A drug popularized under the trade name of Quaalude has become a public health menace on a scale with heroin, according to Drug Enforcement Administration officials.

DEA surveys of morgues and emergency rooms show that the drug, methaqualone, is the most-used illegal drug next to marijuana and causes more injuries and trauma than even heroin and cocaine in 13 major cities throughout the country.

But, unlike marijuana and heroin, the sources of the drug methaqualone are legitimate drug and chemical companies.

There is only a small legitimate medical use for the drug, which is prescribed by doctors for use as a sleeping pill, but it is manufactured in huge quantities by legitimate companies in Europe, according to Gene Haislip, director of compliance and regulatory affairs for the DEA.

More than half, or possibly much more, of the legal production goes to illegal abuse, Haislip said. This kind of legal overproduction, followed by illegal diversion, is becoming an increasing problem for many drugs, from stimulants to sedatives, he said.

To combat a spectacular rise in the last three years in the use of methaqualone, which is abused mostly by teen-agers, the DEA has shut down for four years the one source of the raw chemical in the United States, Haislip said.

He said the DEA also has obtained an agreement from the Hungarian government to close down that nation's entire production, estimated at 32,000 pounds a year.

Acording to a report published yesterday in the Journal of the American Medical Association, adolescents on methaqualone are arriving at emergency rooms and morgues in record numbers, especially in Florida and Texas, where most of the drug comes into the country.

Methaqualone, like other sedatives, can kill if taken in too great a quantity or if taken with alcohol. A large proportion of the emergency room cases are those of teen-agers who have taken too much, mixed the drug with alcohol, or have run a car off the road under the influence of the drug.

In Broward County, Fla., a study was done among 356 drivers arrested for "driving under the influence" but hwo apparently hadn't had enough alcohol to account for their condition, according to the journal. Drugs other than alcohol were found in 295 of the drivers, and in 93 percent of the cases, it was methaqualone.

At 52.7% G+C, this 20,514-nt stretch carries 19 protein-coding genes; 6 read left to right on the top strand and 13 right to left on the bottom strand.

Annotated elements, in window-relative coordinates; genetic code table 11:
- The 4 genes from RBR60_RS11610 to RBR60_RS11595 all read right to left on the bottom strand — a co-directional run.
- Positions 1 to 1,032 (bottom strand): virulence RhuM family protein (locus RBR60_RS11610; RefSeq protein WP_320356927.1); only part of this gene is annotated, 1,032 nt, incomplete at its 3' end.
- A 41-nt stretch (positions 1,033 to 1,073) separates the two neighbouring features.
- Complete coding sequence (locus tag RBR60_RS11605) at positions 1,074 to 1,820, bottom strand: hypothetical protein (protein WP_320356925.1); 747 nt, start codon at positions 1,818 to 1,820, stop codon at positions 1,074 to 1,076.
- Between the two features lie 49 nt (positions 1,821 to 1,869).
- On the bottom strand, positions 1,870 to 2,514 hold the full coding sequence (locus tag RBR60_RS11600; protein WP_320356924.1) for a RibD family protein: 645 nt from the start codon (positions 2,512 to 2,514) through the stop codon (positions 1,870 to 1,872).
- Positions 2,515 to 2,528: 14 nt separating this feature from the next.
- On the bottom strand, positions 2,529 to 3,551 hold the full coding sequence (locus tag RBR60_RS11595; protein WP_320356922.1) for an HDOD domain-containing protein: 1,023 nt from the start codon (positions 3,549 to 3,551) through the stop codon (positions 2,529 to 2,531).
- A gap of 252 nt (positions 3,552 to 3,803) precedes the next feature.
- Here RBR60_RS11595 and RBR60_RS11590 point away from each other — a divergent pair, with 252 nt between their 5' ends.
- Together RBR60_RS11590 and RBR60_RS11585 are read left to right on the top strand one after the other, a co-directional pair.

Fewer than 9,000 pounds of methaqualone are produced legally each year in this country. But DEA estimates that about 200,000 pounds or more make their way to the streets, a large percentage of that coming from legitimate chemical companies in Germany and Austria by way of South America and Mexico.

The DEA became alarmed about the pills, called "ludes" in street jargon, when their random drug seizures began turning up large amounts of the drug.

In 1978, the DEA seized 1,400 pounds of methaqualone; in 1979 it was 17,500 pounds and last year it was 27,692 pounds. The seizures for this year had already reached 71,500 pounds by May, but that total includes drugs seized under a new DEA program of planned raids.

Haislip said that the chief route of the drugs is from German chemical manufacturers to legitimate brokers in Hamburg, who sell the chemical to those who press it into pills and then smuggle them into this country.

Until the DEA brought administrative proceedings against the Ganes Chemical Co., the only U.S. manufacturer of the raw chemical, the company produced all the methaqualone allowed in the United States legally, about 8,800 pounds. It is made into tablets and distributed by Lemmon Co. of Sellersville, Pa., the only distributor of the drug in this country, and according to the company, the only legitimate distributor in the world.

A spokesman for the Lemmon Co., who asked that his name not be used, said he had no way of knowing how much of Lemmon's production is diverted to illegal use, although the DEA's Haislip says there is "some substantial diversion."

Lemmon's spokesman said, however, that he believes there is no other company in the world making methaqualone for legitimate medical purposes, which means that "all the methaqualone made by companies outside the United States is going to illegal use."